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The challenges of a high-asset divorce

On Behalf of | Jan 7, 2021 | Divorce

One of the most contentious areas of any divorce is property division. Spouses sometimes fight tooth and nail in order to get what they deem a fair share of marital assets. Having many high-value assets present can magnify these “battles.”

In a standard divorce, there will be some basic property to divide, including the family home, bank accounts, and vehicles. These things are relatively easily valued and divided according to the factors set forth in New York’s equitable distribution laws.

Complications for the rich

For more wealthy families, there are not only additional assets in terms of wealth, but they are sometimes more abstract in value and thus more difficult to apportion. Such assets might include:

  • Retirement/pension funds
  • Foreign bank accounts or real estate
  • Stock portfolios and other investments
  • Family-owned businesses or professional practices
  • High-value collectibles (including art, antiques, vintage vehicles, and movie memorabilia)
  • Domestic real estate (in particular, second homes or vacation properties)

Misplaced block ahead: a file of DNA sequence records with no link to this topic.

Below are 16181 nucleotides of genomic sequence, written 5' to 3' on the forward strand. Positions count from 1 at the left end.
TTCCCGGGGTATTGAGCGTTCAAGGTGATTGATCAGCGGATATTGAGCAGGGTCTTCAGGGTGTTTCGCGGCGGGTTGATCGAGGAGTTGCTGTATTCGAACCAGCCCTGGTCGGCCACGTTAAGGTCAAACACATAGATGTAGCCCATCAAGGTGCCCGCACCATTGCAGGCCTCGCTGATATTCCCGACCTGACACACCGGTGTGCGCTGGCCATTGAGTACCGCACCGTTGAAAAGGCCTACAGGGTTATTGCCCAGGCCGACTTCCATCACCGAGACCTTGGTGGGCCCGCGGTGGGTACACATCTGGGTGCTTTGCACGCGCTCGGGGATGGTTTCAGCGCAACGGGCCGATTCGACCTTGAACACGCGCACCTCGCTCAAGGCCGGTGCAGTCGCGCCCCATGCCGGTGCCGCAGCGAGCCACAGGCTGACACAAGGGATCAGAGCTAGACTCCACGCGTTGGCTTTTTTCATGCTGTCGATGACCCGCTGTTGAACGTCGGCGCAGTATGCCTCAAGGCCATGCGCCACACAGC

• Yachts or private planes

If these assets are present, an independent valuation will be necessary.

What if there’s a prenuptial agreement?

If the couples signed a prenup before marriage, then property division can be less complicated. When a premarital agreement is present, then there are usually terms related to splitting assets and debts. Judges are apt to follow the terms of a prenup unless there’s demonstrable evidence of duress, a violation of public policy, or it includes otherwise unenforceable clauses.

Determining value

When high-value, abstract assets are involved, the parties – and their attorneys – may need to work with specialists in order to properly determine their worth. There are appraisers, for example, who are experts with a particular type of property, be it art, antiques, real estate, etc. These specialists can provide a market value for the assets, allowing for a more equitable division. Forensic accountants may also be needed to sift through tax records and bank statements to locate hidden assets.